Sun CR-18 rims in 26" is what you want, I think. Depending on the age of your Raleigh, you may have 32 hole front and 40 rear or 36 both--yours looks like the latter, but I'm not counting. Lickton Bike in Oak Park IL had a few on closeout when I was there some months back, really cheap, but I think only 32-hole. AE Bike in Michigan had very good prices on the rims in both hole counts. I am thinking seriously about this too. Daughter is getting a Centurion mixte, wife a Bob Jackson mixte (pics to come) but our green Ladies' Sports is too nice to let go, so I might as well go all out.
__________________
I never think I have hit hard, unless it rebounds.

- Dr Samuel Johnson
Chicago Al is offline  
Old 04-03-11, 09:43 PM
  #4  
alr
Senior Member
 
Join Date: Aug 2009
Location: Seattle
Posts: 379

Bikes: Nishiki Olympic 12 Mixte, Raleigh DL-1 lady

Mentioned: 1 Post(s)
Tagged: 0 Thread(s)
Quoted: 0 Post(s)
Likes: 0
Liked 2 Times in 1 Post
I think that aluminum rims plus cool stop pads should stop just fine in the rain (though I have never tried this combo on a sports). In both of your scenarios, you would require a wheel build with purchase of either rims and hubs or both. I was going to be taking the wright brothers wheel building class this time around, but stupid surgery gets in the way, and so I can't lift anything or do anything too physical for a few weeks. In any case, If I finally do learn to build wheels reliably, I would be happy to help you. I think that this thread may convince you to try lacing your hubs to new Sun CR18 590 rims (I think costing about 30 bucks a piece).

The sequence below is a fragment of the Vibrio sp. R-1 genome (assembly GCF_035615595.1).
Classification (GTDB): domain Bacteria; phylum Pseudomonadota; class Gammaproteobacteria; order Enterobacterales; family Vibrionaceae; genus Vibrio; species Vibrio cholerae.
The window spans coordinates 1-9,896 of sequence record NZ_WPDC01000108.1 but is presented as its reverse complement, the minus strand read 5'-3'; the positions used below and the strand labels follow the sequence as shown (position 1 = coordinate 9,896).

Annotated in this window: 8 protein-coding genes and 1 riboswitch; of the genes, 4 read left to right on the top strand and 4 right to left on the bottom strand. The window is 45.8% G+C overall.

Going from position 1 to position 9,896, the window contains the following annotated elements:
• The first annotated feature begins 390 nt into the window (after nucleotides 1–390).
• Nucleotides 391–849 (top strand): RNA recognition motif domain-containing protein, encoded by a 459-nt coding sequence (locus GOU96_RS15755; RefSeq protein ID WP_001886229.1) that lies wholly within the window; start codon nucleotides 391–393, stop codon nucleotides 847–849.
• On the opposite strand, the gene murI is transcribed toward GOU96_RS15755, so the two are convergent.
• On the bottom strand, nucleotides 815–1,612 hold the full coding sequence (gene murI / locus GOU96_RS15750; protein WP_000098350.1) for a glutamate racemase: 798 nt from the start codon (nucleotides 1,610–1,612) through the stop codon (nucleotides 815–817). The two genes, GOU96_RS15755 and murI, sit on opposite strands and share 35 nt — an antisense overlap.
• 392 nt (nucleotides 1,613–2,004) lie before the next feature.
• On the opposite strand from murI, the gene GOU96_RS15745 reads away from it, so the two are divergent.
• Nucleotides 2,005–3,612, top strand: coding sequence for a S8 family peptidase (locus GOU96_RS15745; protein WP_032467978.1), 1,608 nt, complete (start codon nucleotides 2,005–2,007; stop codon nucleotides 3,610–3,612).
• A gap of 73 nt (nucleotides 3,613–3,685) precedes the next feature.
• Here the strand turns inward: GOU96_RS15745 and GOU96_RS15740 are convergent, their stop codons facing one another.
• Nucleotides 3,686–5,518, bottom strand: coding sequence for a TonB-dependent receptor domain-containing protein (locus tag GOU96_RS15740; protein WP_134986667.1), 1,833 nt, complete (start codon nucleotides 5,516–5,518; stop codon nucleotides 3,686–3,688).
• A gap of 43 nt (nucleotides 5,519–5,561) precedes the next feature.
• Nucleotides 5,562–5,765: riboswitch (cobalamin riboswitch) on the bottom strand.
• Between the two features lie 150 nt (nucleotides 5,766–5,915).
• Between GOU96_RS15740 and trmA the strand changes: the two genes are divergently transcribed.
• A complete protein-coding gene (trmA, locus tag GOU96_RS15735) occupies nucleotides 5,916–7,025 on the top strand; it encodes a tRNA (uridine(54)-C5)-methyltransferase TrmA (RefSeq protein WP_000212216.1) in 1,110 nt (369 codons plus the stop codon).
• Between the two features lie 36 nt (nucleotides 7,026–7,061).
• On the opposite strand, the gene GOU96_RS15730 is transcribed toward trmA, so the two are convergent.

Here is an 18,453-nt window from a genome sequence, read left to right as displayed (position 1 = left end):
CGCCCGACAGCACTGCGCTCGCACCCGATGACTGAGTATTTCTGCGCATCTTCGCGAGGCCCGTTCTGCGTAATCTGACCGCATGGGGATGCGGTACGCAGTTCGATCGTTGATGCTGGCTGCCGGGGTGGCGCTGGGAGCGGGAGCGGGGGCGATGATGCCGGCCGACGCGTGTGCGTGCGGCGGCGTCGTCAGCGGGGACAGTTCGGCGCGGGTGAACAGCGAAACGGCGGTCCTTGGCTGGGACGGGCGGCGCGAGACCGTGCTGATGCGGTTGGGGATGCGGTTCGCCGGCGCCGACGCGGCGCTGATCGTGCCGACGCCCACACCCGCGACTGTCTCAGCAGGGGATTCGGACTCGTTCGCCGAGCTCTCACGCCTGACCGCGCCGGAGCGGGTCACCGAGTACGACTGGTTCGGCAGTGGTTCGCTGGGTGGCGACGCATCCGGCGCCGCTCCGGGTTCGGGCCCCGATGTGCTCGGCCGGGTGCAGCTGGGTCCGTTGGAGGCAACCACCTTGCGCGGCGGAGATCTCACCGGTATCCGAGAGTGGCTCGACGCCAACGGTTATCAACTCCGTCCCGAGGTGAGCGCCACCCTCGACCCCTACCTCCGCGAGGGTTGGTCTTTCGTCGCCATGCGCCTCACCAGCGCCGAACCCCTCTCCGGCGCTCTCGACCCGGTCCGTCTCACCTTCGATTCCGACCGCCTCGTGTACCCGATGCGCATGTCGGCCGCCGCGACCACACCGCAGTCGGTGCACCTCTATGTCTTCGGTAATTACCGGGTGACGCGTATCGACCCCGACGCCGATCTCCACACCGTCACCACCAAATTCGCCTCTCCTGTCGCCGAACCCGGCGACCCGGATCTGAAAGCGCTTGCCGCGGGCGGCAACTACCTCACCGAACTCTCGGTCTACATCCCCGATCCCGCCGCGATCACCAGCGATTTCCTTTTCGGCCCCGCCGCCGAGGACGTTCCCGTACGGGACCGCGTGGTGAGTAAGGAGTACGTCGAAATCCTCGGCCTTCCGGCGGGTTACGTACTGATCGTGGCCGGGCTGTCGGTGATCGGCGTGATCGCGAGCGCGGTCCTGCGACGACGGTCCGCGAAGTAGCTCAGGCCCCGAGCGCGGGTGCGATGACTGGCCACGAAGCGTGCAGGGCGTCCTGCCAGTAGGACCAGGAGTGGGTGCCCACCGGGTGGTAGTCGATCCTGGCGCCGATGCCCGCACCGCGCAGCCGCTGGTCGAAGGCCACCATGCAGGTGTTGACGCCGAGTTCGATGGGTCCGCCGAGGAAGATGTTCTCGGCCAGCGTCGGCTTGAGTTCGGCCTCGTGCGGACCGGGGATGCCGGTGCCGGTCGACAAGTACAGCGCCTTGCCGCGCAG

I am also selling a new nutted axle 36 hole shimano front dynamo hub that I was going to use on my DL-1 wheel rebuild, but decided to go another route (drum with dyno). So you could consider this as well, if you want.

Last edited by alr; 04-03-11 at 09:59 PM.
alr is offline  
Old 04-03-11, 10:20 PM
  #5  
sillygolem
No Money and No Sense
 
sillygolem's Avatar
 
Join Date: Sep 2010
Location: Anderson, MO
Posts: 706
Mentioned: 0 Post(s)
Tagged: 0 Thread(s)
Quoted: 0 Post(s)
Likes: 0
Liked 0 Times in 0 Posts
The vast majority of braking power comes from the front brake, so even going to a single (obviously mismatched) alloy rim on the front will help a lot. The drum/dyno combo has the benefit of letting you keep the shiny correct rims, plus since a drum/dyno combo is SA by default it would match the bike.
sillygolem is offline  
Old 04-03-11, 11:11 PM
  #6  
michael k
Senior Member
 
michael k's Avatar
 
Join Date: Sep 2009
Location: Portland,Or
Posts: 1,160
Mentioned: 2 Post(s)
Tagged: 0 Thread(s)
Quoted: 43 Post(s)
Likes: 0
Liked 2 Times in 2 Posts
Originally Posted by snarkypup View Post

So, I need a new way to brake this bike. Here are the ideas I've heard suggested so far:

1. New aluminum rims,
2. A front disc brake with dyno-hub.

Is there another option I haven't thought of?
3. Straight up trade. https://portland.craigslist.org/mlt/bik/2301984748.html
michael k is offline  
Old 04-03-11, 11:11 PM
  #7  
snarkypup
Senior Member
Thread Starter
 
snarkypup's Avatar